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Smart breeding driven by big data, artificial intelligence, and integrated genomic-enviromic prediction

Xu, Y., Zhang, X., Li, H., Zheng, H., Zhang, J., Olsen, M.S., Varshney, R.K.ORCID: 0000-0002-4562-9131, Prasanna, B.M. and Qian, Q. (2022) Smart breeding driven by big data, artificial intelligence, and integrated genomic-enviromic prediction. Molecular Plant . pp. 1-32.

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Free to read: https://doi.org/10.1016/j.molp.2022.09.001
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Abstract

The first paradigm of plant breeding involves direct selection-based phenotypic observation, followed by predictive breeding using statistical models for quantitative traits constructed based on genetic experimental design and, more recently, by incorporation of molecular marker genotypes. However, plant performance or phenotype (P) is determined by the combined effects of genotype (G), envirotype (E), and genotype by environment interaction (GEI). Phenotypes can be predicted more precisely by training a model using data collected from multiple sources, including spatiotemporal omics (genomics, phenomics, and enviromics across time and space). Integration of 3D information profiles (G-P-E), each with multidimensionality, provides predictive breeding with both tremendous opportunities and great challenges. Here, we first review innovative technologies for predictive breeding. We then evaluate multidimensional information profiles that can be integrated with a predictive breeding strategy, particularly envirotypic data, which have largely been neglected in data collection and are nearly untouched in model construction. We propose a smart breeding scheme, integrated genomic-enviromic prediction (iGEP), as an extension of genomic prediction, using integrated multiomics information, big data technology, and artificial intelligence (mainly focused on machine and deep learning). We discuss how to implement iGEP, including spatiotemporal models, environmental indices, factorial and spatiotemporal structure of plant breeding data, and cross-species prediction. A strategy is then proposed for prediction-based crop redesign at both the macro (individual, population, and species) and micro (gene, metabolism, and network) scales. Finally, we provide perspectives on translating smart breeding into genetic gain through integrative breeding platforms and open-source breeding initiatives. We call for coordinated efforts in smart breeding through iGEP, institutional partnerships, and innovative technological support.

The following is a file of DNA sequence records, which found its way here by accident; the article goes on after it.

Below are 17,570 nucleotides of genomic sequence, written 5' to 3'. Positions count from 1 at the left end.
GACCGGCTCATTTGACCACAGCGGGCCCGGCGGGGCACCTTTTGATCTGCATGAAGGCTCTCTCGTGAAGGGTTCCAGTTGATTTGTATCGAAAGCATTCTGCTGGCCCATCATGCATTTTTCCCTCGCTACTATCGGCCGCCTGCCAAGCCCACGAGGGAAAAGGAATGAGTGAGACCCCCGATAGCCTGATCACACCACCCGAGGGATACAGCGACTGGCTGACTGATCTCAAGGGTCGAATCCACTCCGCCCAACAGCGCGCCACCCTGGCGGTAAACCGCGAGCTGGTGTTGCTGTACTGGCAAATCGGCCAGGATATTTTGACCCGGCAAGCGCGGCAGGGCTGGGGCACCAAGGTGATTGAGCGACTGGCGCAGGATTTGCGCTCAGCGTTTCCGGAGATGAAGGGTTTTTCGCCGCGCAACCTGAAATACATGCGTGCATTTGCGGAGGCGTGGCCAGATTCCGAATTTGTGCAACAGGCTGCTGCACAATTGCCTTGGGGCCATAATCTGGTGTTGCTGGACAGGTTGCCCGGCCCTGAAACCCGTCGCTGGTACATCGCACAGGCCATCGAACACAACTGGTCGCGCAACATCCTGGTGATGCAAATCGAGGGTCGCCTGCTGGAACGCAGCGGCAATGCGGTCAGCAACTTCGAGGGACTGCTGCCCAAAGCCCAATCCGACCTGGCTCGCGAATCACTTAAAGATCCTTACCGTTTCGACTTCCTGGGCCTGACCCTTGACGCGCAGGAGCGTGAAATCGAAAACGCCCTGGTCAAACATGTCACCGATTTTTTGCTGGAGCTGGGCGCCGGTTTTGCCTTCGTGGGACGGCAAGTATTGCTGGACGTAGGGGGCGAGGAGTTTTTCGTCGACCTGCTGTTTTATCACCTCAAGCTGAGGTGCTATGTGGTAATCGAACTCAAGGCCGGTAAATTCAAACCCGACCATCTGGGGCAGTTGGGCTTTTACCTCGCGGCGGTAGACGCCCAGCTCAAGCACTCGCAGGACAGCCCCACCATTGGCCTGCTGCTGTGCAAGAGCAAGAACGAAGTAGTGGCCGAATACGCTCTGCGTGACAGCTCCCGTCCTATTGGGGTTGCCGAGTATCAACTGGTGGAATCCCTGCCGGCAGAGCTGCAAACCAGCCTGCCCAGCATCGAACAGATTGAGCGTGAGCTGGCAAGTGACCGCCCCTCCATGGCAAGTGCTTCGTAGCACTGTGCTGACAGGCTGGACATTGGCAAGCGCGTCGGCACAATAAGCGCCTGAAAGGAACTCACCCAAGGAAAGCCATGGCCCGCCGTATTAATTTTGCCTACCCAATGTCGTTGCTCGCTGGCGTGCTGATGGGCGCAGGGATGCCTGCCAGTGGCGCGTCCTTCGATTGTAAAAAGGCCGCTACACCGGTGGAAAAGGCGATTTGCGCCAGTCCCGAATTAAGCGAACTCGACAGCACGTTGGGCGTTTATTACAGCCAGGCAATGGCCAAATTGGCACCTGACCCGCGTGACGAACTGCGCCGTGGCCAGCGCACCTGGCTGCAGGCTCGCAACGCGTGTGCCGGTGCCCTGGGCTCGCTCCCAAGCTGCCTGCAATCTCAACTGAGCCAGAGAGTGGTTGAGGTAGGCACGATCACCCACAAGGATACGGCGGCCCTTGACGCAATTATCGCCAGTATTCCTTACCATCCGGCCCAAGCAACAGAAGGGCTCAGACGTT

Item Type: Journal Article
Murdoch Affiliation(s): Centre for Crop and Food Innovation
State Agricultural Biotechnology Centre
Publisher: Cell Press an Imprint of Elsevier
Copyright: © 2022 The Authors.
URI: http://researchrepository.murdoch.edu.au/id/eprint/66374
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